The scale of the program is unparalleled in Beijing, even as China has kept COVID in check since early 2020 thanks in large part to massive testing efforts that repeatedly spotted tiny incursions of the pathogen in the world’s most populous country. The arrival of the more infectious omicron variant has managed to penetrate the defenses of several cities and led to lockdowns like the one in Shanghai, an outcome authorities in Beijing hope to avoid.
The testing urgency underscores the importance of figuring out how long and how broadly omicron has been quietly spreading in the sprawling city, and devising a way to cut off those chains of transmission. The city on Monday locked down parts of the Chaoyang district, home to many expatriates, most foreign embassies and the central business districts. The test results will help local leaders figure out how to isolate the infected and those exposed to the virus. (Source.)
As these lockdowns spread to major cities in China, crushing local businesses, a new Black Market is developing.
Black Markets Thriving In China As Punishing COVID Lockdowns Evoke Planned Economy Of The Past
Chinese stocks got slammed overnight as rumors about a potential lockdown in Beijing have sent people scrambling for food and other necessities (many items, like fruit, coffee and even disposable diapers are now considered “frivolous” under the terms of the lockdown in Shanghai). Meanwhile, the situation in Shanghai, having entered its 4th week (and even longer in the eastern part of the city), has spurred a level of need that is not only leaving citizens desperate – but also reminding many of the bad old days when central planning was the status quo in China, creating an environment that allowed black markets to flourish.
Indeed, as the New York Times reports, black markets are flourishing once again in the lockdown era, but this time around businesses are the main participants as they scramble to find ways to meet their customers needs while complying with impossibly strict CCP measures.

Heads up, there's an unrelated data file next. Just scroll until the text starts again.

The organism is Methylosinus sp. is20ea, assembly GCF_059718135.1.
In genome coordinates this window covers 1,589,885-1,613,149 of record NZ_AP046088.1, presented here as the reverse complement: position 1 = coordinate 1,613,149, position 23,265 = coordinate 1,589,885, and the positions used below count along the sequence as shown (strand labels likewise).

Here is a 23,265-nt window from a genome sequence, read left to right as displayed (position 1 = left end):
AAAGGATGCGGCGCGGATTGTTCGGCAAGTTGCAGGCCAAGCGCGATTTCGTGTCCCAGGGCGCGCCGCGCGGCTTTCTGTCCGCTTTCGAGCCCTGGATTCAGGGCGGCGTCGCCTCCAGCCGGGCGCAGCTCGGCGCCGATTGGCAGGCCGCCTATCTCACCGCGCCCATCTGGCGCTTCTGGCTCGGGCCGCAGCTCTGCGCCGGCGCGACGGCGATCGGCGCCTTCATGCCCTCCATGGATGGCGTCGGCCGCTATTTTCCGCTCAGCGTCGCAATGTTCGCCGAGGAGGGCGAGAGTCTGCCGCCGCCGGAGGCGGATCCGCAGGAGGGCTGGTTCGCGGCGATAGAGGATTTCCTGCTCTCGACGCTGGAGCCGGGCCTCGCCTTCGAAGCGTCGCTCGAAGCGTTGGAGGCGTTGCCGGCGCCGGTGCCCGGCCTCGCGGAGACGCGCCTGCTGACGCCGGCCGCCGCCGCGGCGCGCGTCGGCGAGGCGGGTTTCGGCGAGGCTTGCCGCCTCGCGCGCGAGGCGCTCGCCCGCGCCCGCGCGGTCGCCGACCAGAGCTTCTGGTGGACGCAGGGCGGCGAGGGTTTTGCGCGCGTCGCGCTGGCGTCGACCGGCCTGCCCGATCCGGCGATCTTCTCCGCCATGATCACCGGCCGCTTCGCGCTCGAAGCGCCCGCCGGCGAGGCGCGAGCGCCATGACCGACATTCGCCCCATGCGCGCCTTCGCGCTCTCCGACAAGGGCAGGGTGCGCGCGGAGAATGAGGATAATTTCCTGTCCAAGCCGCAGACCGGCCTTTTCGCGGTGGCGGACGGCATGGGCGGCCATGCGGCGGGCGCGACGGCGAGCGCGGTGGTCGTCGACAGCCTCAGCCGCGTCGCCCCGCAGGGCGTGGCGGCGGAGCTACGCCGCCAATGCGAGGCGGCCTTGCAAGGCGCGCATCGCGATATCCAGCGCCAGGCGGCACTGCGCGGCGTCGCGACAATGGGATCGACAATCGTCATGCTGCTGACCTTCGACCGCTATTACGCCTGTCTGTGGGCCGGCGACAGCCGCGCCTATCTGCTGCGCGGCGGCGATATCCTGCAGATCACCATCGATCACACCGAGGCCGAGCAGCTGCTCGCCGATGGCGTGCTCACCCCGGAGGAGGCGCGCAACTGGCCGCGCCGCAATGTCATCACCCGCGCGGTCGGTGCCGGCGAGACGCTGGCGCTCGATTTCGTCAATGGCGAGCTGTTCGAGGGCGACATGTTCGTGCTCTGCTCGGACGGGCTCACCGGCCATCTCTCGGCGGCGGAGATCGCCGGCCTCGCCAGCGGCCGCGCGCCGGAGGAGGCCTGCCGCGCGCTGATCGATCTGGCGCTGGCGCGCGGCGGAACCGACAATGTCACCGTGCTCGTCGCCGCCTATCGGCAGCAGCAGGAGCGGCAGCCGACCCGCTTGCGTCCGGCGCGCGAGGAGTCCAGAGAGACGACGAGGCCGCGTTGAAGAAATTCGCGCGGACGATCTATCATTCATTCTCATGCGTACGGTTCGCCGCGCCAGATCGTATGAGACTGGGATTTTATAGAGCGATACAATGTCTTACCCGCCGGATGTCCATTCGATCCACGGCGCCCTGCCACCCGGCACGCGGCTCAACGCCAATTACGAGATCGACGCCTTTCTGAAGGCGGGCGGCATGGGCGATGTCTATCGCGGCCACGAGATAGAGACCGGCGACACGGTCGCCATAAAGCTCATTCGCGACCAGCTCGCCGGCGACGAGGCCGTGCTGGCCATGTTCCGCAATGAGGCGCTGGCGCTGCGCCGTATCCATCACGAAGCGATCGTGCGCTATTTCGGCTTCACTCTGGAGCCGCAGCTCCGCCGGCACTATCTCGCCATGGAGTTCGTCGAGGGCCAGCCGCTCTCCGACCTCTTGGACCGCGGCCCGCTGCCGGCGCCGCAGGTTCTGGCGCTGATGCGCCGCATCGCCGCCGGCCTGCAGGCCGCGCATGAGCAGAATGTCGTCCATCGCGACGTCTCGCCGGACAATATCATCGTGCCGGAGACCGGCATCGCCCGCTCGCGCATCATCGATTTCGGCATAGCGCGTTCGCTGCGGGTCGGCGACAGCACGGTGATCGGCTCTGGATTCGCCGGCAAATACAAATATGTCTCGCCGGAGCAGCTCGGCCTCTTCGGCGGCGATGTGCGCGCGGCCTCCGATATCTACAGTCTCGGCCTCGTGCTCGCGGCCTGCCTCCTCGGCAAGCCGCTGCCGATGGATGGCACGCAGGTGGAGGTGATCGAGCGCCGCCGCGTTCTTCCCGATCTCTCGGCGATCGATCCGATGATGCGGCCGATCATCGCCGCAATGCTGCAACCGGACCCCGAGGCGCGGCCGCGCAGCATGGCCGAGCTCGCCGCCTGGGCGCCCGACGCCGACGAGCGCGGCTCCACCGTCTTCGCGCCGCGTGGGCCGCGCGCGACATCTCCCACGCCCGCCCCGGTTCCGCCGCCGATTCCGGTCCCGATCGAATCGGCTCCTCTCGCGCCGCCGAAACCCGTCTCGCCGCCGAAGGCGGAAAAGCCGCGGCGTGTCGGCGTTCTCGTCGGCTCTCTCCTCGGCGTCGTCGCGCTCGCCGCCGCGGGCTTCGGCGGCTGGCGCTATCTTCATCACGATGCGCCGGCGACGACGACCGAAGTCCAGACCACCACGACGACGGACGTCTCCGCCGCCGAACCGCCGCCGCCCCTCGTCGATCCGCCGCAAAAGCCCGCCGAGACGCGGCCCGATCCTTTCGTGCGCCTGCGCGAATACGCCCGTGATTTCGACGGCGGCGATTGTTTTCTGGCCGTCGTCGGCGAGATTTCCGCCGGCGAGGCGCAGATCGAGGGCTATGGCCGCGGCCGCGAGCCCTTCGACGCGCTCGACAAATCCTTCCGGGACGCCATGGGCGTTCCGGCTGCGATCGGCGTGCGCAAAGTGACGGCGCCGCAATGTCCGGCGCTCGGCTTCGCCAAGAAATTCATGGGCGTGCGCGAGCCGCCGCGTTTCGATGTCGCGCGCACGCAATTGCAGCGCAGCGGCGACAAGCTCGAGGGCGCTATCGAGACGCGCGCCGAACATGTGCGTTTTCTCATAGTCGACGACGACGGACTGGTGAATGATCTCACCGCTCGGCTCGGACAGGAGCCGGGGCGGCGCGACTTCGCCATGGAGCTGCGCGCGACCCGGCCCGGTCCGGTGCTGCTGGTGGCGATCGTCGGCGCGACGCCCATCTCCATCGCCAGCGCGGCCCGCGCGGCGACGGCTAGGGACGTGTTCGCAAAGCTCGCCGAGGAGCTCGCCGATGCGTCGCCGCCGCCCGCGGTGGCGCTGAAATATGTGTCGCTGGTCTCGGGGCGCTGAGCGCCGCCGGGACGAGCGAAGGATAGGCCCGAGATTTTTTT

As a result, the costs of purchasing certain essential items – including day passes to travel on Shanghai’s mostly deserted streets, are costing businesses the equivalent of $2,000 per day, costs that are being passed down to consumers.
Because of Covid restrictions, commercial trucks have a hard time delivering food and household goods to Shanghai. Inside the city, only vehicles with passes are allowed on the road.
On the black market, some operators are willing to pay $2,000 for a day pass. The cost is then priced into the groceries they sell to the residents.
One owner of a logistics company who spoke to the NYT said the situation in China is so bad, it’s without precedent.
“I’ve been in the logistics business for 28 years,” Mr. Yang, 47, said in an interview. “But I’ve never seen a mess like this. There were numerous emergencies to deal with.” He estimates that he lost tens of thousands of dollars in March.
I fully expect a parallel economy and “black market” to develop here in the U.S. also if they start locking people down again, and enforcing COVID passports showing proof of COVID vaccination, as about one third of the U.S. population still remains unvaccinated, or only partially vaccinated.